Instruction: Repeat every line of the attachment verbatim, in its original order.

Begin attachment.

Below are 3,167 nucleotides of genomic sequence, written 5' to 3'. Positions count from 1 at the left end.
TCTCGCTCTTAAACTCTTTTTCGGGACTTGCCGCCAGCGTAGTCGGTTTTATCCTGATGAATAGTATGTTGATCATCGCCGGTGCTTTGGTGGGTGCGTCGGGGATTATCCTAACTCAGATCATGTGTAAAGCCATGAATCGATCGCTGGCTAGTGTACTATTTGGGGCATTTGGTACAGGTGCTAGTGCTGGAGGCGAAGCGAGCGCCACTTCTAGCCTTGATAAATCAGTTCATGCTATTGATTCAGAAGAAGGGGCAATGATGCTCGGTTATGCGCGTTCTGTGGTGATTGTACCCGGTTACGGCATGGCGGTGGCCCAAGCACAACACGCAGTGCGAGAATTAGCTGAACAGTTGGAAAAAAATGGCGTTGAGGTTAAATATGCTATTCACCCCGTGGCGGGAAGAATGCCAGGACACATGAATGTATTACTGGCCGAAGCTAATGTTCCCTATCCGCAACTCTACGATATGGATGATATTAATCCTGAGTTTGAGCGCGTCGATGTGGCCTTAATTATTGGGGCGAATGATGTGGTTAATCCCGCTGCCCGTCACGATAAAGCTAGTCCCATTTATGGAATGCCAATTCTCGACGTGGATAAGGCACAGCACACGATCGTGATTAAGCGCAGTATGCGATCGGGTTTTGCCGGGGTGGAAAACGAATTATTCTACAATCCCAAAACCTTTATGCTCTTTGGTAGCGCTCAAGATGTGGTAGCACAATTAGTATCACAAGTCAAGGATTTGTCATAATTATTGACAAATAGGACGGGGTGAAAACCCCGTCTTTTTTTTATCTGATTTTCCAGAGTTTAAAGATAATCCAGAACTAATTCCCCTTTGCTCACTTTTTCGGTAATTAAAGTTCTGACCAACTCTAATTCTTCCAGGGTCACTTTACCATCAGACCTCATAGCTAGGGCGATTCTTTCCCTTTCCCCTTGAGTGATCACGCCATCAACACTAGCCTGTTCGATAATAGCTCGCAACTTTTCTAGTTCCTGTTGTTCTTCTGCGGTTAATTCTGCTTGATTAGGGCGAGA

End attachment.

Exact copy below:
Below are 3,167 nucleotides of genomic sequence, written 5' to 3'. Positions count from 1 at the left end.
TCTCGCTCTTAAACTCTTTTTCGGGACTTGCCGCCAGCGTAGTCGGTTTTATCCTGATGAATAGTATGTTGATCATCGCCGGTGCTTTGGTGGGTGCGTCGGGGATTATCCTAACTCAGATCATGTGTAAAGCCATGAATCGATCGCTGGCTAGTGTACTATTTGGGGCATTTGGTACAGGTGCTAGTGCTGGAGGCGAAGCGAGCGCCACTTCTAGCCTTGATAAATCAGTTCATGCTATTGATTCAGAAGAAGGGGCAATGATGCTCGGTTATGCGCGTTCTGTGGTGATTGTACCCGGTTACGGCATGGCGGTGGCCCAAGCACAACACGCAGTGCGAGAATTAGCTGAACAGTTGGAAAAAAATGGCGTTGAGGTTAAATATGCTATTCACCCCGTGGCGGGAAGAATGCCAGGACACATGAATGTATTACTGGCCGAAGCTAATGTTCCCTATCCGCAACTCTACGATATGGATGATATTAATCCTGAGTTTGAGCGCGTCGATGTGGCCTTAATTATTGGGGCGAATGATGTGGTTAATCCCGCTGCCCGTCACGATAAAGCTAGTCCCATTTATGGAATGCCAATTCTCGACGTGGATAAGGCACAGCACACGATCGTGATTAAGCGCAGTATGCGATCGGGTTTTGCCGGGGTGGAAAACGAATTATTCTACAATCCCAAAACCTTTATGCTCTTTGGTAGCGCTCAAGATGTGGTAGCACAATTAGTATCACAAGTCAAGGATTTGTCATAATTATTGACAAATAGGACGGGGTGAAAACCCCGTCTTTTTTTTATCTGATTTTCCAGAGTTTAAAGATAATCCAGAACTAATTCCCCTTTGCTCACTTTTTCGGTAATTAAAGTTCTGACCAACTCTAATTCTTCCAGGGTCACTTTACCATCAGACCTCATAGCTAGGGCGATTCTTTCCCTTTCCCCTTGAGTGATCACGCCATCAACACTAGCCTGTTCGATAATAGCTCGCAACTTTTCTAGTTCCTGTTGTTCTTCTGCGGTTAATTCTGCTTGATTAGGGCGAGA